Intranasal use: Where cocaine is taken through the nose and is absorbed into the blood via the nasal cavity.
Injections: Cocaine is injected directly into the bloodstream after combining it with water.
Oral use: Mainly involves rubbing it onto the gums.
Inhalation: Here users burn cocaine and inhale the vapor.
The high from cocaine usually lasts a short while so users usually engage in a binge of cocaine use.
This behavior increases the risk of addiction. Increase cocaine use can also lead to tolerance.
This is where the user needs more cocaine to achieve a certain level of high. This is usually a tell-tale sign that addiction has taken root inside the person.
Addiction to cocaine is usually a very sad experience. Users tend to neglect all kinds of responsibility so that they can get a hit of the drug.
Some even enter into so that they can get enough money to support their addictive behavior. The fact that it is illegal means that it does not come cheap.
It is, therefore, important that one stays away from the drug completely or to identify the signs of addiction as early as possible so that one can get help.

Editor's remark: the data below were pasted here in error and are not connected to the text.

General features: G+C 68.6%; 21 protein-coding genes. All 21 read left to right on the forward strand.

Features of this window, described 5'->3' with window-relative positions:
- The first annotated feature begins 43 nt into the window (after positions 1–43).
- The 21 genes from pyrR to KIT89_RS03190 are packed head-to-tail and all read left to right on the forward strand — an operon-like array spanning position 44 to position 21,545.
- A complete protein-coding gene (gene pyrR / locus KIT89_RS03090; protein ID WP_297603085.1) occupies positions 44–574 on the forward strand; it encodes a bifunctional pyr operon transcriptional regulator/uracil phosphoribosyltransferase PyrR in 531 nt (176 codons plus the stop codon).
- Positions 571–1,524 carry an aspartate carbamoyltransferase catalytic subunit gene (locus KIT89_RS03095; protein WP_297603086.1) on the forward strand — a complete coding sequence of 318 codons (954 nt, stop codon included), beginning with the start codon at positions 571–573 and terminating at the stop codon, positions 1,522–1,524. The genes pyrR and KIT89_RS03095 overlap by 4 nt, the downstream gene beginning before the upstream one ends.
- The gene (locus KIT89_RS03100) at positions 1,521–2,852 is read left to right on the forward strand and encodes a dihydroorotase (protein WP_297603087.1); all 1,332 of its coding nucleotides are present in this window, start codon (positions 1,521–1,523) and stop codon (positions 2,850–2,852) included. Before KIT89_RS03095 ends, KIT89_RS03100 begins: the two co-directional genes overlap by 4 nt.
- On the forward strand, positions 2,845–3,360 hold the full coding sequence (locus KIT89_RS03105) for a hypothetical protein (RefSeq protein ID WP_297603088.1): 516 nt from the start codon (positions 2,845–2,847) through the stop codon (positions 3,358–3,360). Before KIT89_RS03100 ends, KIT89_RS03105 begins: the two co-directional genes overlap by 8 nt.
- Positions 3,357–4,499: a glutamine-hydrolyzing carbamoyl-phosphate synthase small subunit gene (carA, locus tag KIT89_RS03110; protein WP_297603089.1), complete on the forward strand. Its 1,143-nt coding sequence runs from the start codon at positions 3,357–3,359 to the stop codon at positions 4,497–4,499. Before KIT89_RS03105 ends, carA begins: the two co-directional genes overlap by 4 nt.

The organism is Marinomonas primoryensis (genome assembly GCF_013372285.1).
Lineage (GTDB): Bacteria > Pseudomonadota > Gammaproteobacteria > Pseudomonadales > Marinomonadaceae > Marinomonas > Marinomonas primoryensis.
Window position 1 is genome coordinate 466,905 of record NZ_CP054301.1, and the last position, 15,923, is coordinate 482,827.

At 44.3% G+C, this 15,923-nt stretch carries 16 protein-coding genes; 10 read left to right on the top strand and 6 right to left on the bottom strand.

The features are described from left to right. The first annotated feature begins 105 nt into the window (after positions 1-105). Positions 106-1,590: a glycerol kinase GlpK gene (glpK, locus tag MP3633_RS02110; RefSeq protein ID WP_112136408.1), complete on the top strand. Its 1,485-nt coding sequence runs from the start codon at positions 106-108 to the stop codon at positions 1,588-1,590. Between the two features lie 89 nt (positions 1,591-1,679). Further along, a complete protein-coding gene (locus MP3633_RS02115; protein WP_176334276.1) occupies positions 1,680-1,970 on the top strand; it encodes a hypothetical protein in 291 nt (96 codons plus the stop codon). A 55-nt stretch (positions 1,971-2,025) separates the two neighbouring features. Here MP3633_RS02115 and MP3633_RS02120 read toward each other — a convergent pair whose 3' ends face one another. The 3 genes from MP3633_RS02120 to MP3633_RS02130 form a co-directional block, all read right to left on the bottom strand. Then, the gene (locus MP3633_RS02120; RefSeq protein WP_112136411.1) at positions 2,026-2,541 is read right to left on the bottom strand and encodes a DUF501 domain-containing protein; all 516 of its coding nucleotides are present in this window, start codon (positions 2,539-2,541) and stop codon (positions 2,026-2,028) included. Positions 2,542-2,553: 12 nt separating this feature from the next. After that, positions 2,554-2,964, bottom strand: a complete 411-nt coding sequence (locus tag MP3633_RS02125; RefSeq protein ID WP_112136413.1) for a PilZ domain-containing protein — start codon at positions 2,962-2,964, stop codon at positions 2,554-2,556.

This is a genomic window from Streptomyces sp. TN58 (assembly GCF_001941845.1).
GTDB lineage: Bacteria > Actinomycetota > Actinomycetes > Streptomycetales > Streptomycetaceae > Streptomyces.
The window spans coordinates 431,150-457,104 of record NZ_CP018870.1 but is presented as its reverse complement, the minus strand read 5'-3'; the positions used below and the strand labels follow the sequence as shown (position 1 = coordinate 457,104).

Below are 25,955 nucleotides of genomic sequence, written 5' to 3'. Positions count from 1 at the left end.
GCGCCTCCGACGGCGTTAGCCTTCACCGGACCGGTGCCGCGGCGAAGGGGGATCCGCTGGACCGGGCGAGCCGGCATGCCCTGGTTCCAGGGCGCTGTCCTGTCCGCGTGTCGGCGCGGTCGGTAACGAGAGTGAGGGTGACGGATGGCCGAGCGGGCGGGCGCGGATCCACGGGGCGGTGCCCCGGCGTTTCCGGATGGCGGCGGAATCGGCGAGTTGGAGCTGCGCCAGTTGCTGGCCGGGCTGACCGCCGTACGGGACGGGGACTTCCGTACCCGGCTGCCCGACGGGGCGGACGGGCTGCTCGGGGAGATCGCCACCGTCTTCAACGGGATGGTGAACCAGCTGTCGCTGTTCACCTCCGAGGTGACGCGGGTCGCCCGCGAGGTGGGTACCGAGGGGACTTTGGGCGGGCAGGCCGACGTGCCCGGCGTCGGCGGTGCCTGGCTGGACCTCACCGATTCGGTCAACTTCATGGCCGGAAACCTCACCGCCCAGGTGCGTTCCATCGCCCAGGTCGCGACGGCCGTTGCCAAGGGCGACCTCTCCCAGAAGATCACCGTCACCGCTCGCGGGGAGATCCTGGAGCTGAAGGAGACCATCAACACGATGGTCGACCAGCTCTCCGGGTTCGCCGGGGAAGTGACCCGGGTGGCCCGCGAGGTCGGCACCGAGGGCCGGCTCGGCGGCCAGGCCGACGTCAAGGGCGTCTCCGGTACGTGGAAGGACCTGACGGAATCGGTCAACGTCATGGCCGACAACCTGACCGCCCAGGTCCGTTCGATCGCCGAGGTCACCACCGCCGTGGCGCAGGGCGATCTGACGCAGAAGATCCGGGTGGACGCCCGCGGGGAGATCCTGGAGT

Who gets addicted to Cocaine?
Cocaine addiction can happen to anyone. However, hereditary factors can contribute to the likelihood of addiction.
Some reports suggest that having a first-degree relative who is an addict can mean that one is more susceptible to addiction.
Environmental factors can also contribute towards the likelihood of addiction. For example, where you have relatives or close friends that abuse cocaine, you are more likely to fall into the vice.
Due to the brief high associated with cocaine, it becomes a very addictive drug. The urge for another hit becomes so intense such that many fall into the trap of addiction after the first hit.
Therefore, nobody is safe from addiction.
Effects of Cocaine Use
This happens when the body has become dependent on cocaine and you suddenly restrict drug use. It can also happen when one attempts to lower the normal intake of cocaine.
The body responds in a way that might force one to go back to the drug. The symptoms range in severity depending on the extent of addiction and sometimes they can get really severe.
General irritability: The user becomes overly irritated at little things.
Depression: The user’s cravings for the high can lead to severe depression.
Fatigue: The user is unable to do anything due to a feeling of fatigue.
Increased appetite and cravings: The user generally gets a greater appetite and cravings for certain foods.
Suicidal thoughts: This is usually because of the stress that can arise from withdrawal.
Nightmares: Sleep becomes a problem for a user in withdrawal.
The immediate effects of cocaine use include:
Euphoria: This is caused by the effects of dopamine in the brain.
Increase in energy: This is usually a false feeling of high energy levels.
Grandiosity and elevated mood: One tends to feel an increased level of self-esteem.